Back in Harness - 1952

I en-planed from R.A.F. Lyneham at 0655 hrs in Hastings WD498 on April 19th 1952 joining the cockpit crew for the return flight, with over night stops at Castel Benito (Tripoli), El Adem (Egypt), Habbaniya (Iraq), Mauripur (Pakistan), Negombo (Ceylon) and finally R.A.F. Changi on Wednesday 23rd April. Total flying time 38 hrs 10 minutes – A bit slower than today’s journey.


I Travelled back to Tengah during the late afternoon of Thursday 24th April and reported back to my Squadron the following morning and picked up my ‘back pay’.
Saturday and Sunday we were on ‘stand-down’ in readiness on Monday to take part in an operation code named ‘Biterbit' laid on in preparation for increased terrorist activity on May Day. This entailed two Brigands armed with rocket projectiles and cannons maintaining a patrol over Kuala Lumpur with R/T from dusk to dawn. A further two aircraft were kept at immediate readiness with the remainder of the Squadron on ‘standby’. An increase in terrorism did not however occur.


On 29th I flew up to Kuala Lumpur with our acting C.O. in Brigand RH755 with our return to Tengah later that day in RH851 (Leaving RH755 at Kuala Lumpur). On the same day at 18.45 hrs I flew on a short Air-test in RH823 and at 2000hrs flew again in RH823 with the C.O. on a ‘Flare Dropping’   operation over Malaya which consisted of having 15 parachute flares lying loose in the back of the fuselage. We flew along the railway line in Johore State and I placed one flare in our flare chute hooking the firing link onto a hook on the chute every few minutes and releasing the flare out whereupon the parachute would open and the flare blaze as it floated down to the jungle.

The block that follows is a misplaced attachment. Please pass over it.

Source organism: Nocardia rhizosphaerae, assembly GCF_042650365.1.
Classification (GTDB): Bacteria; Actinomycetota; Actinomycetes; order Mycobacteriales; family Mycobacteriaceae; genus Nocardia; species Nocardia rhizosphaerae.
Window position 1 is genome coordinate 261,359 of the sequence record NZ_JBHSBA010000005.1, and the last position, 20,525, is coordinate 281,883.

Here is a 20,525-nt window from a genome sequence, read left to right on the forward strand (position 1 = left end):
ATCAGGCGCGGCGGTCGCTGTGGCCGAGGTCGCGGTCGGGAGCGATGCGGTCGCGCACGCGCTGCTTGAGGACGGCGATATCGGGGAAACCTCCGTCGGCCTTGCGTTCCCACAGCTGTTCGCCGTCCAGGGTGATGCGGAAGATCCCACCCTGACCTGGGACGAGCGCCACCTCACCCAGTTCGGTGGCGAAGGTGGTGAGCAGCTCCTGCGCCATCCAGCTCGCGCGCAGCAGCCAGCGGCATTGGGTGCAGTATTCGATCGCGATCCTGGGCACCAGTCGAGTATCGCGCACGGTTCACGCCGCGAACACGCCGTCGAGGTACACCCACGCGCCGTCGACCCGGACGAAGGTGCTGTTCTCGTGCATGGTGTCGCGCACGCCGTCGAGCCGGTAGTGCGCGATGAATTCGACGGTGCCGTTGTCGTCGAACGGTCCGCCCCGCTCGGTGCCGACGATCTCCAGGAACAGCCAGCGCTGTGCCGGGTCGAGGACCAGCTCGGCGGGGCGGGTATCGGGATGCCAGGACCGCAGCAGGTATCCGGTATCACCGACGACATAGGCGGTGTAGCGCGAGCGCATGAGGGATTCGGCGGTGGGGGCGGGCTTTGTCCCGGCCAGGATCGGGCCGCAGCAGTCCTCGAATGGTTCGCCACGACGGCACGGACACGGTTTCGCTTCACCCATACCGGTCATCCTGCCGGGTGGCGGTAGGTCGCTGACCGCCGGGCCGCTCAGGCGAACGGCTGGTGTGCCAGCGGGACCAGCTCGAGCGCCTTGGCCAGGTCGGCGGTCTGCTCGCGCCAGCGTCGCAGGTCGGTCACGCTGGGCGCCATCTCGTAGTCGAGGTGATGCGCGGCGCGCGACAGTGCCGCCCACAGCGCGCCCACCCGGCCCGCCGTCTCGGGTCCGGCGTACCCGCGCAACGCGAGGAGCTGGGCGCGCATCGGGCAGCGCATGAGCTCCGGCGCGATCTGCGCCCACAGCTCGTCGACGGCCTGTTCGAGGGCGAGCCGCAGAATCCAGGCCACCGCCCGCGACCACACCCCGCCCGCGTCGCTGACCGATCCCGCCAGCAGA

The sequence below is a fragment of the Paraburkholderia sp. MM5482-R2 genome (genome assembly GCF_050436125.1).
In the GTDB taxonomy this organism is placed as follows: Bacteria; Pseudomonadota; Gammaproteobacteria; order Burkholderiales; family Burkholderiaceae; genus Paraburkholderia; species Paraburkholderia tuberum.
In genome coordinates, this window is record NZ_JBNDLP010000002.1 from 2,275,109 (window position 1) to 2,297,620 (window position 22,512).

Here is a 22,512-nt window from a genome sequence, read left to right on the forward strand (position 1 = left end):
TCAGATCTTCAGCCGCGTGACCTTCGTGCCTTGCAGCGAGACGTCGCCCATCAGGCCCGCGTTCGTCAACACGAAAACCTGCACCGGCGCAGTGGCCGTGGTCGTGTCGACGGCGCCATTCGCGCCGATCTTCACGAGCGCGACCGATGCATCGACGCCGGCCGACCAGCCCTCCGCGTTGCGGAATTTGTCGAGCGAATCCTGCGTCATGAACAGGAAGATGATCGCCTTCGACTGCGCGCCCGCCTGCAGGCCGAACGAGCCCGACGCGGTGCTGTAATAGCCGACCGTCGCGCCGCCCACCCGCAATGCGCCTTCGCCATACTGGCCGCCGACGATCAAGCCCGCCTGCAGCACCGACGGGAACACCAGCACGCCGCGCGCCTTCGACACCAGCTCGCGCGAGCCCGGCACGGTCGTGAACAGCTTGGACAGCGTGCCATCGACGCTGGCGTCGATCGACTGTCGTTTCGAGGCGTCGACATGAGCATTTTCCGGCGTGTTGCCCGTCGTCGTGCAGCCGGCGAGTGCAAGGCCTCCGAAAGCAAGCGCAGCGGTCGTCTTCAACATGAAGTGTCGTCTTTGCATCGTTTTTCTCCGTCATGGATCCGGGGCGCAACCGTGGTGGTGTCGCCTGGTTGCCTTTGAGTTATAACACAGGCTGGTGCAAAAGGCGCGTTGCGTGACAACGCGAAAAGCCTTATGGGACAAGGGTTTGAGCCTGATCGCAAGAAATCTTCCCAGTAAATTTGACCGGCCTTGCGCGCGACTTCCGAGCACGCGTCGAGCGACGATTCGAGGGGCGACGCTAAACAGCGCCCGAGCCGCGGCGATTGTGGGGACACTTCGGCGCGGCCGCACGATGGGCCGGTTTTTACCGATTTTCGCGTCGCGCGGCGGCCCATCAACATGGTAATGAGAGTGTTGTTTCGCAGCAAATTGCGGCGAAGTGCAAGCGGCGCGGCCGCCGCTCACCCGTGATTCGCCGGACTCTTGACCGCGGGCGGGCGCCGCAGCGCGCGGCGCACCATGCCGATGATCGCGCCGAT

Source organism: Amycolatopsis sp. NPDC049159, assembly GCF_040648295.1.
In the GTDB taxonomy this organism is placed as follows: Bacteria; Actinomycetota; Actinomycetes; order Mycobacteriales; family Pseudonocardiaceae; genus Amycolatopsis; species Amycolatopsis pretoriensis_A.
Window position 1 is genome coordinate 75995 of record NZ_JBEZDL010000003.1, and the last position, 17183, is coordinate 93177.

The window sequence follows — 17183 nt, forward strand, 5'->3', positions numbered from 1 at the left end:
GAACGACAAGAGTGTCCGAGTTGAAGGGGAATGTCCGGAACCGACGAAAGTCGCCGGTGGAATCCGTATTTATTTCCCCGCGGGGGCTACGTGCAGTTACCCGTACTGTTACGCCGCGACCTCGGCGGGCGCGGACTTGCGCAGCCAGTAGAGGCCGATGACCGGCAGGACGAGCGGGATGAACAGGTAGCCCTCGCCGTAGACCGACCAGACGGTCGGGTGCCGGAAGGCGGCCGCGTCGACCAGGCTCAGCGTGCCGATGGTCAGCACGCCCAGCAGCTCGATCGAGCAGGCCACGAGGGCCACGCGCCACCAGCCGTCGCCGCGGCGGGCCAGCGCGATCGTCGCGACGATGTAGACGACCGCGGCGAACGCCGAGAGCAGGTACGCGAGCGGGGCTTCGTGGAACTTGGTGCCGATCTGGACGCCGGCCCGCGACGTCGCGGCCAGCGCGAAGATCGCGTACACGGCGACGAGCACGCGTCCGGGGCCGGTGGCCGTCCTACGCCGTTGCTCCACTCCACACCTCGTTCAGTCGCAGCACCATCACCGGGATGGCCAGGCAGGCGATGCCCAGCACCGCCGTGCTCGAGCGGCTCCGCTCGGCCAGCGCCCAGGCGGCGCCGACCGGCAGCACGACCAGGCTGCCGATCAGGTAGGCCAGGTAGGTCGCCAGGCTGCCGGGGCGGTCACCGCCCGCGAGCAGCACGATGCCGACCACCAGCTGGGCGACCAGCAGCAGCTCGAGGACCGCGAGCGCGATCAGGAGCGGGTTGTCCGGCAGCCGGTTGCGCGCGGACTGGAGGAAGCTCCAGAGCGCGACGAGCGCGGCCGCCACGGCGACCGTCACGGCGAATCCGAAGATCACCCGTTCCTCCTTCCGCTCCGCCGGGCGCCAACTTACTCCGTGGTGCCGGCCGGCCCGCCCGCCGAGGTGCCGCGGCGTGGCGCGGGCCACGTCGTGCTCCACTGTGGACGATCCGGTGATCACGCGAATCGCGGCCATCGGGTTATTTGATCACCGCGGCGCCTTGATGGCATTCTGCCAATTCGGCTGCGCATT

On Wednesday April 30th I flew again with the C.O. up to Kuala Lumpur in RH776 at 1600 hrs. staying there overnight.
The next morning at 0700 hrs I flew on an air-strike (my 180th)   in the Labis area followed by a ‘stint’ of the ‘Air Alert Mission’ lasting a total of 3hrs 30 mins. (in Rh823).   At 1700 hrs on the same day, May 1st I again flew on yet another AA mission, this time for one hour in Brigand RH755.

On May 2nd at 0940 hrs I flew with Pilot Officer Basil Cochrane – a young, tall, good-natured chap and a careful pilot, on an air-strike, again in the Kuala Lumpur region. The Brigand was RH755 and we landed back at Tengah. Total flying time 1hr 10 mins. This was to be Basil’s penultimate air-strike together with the loss of RH755.   At 2050hrs the same day I again took off on a flare dropping mission from Tengah, this time on RH776 .(20 flares). I went on this mission with a different pilot mainly because of my previous experience at flare-dropping. Had I not, then the chances of me returning to Kuala Lumpur that afternoon and carrying out an air-strike with Basil the next morning were very high.

So the tragic morning of May 3rd 1952 dawned Basil took off in RH755 to take part in an anti-insurgent strike of 4 aircraft led by Flying Officer Fraser. P.O. Basil Cochrane was detailed to fly as No3. his target was a rectangle of 4000 x 2000 yds running east to west, 3000yds to the west of the Lenggong Rd. The aircraft arrived over the target at approx 0930 hrs and the attack commenced at 0935. The first two aircraft attacked from East to West rippling their 16 rockets in fours. Pilot Cochrane’s aircraft was seen to go into its initial rocket dive and at the precise moment when his rockets were seen to be fired, the starboard wing of the aircraft broke off. The aircraft then rolled over on its back and crashed almost vertically onto the jungle No parachutes were seen to leave the aircraft and on impact it blew up and continued to burn for some hours.

An army patrol from 1/6 Gurkha rifles reached the crash site the following day and found no survivors. The Court of Enquiry reached the crash site on 10th May but were unable to positively identify any bodies, accordingly they put up three small crosses in memory of the crew, these crosses were dug out in the side of the hill approximately 20 yds from the scene of the crash. The remains of the bodies were recovered in 1958 and buried in Service Graves in the Cheras Rd Christian Cemetary, Kuala Lumpur.

The Courts findings were inconclusive. But it was thought probable that the wing failure was due to a rocket head exploding as the result of the failure of the rocket motor and tube. This tragic loss was made worse by the fact that a member of 84 Sqdn’s ground staff was aboard the aircraft on a flight to gain air experience.


At 1610 hrs on the same day, May 3rd. I flew up to Kuala Lumpur with the Flight Commander in RH776 returning at 1745 hrs with our acting C.O. in the same aircraft.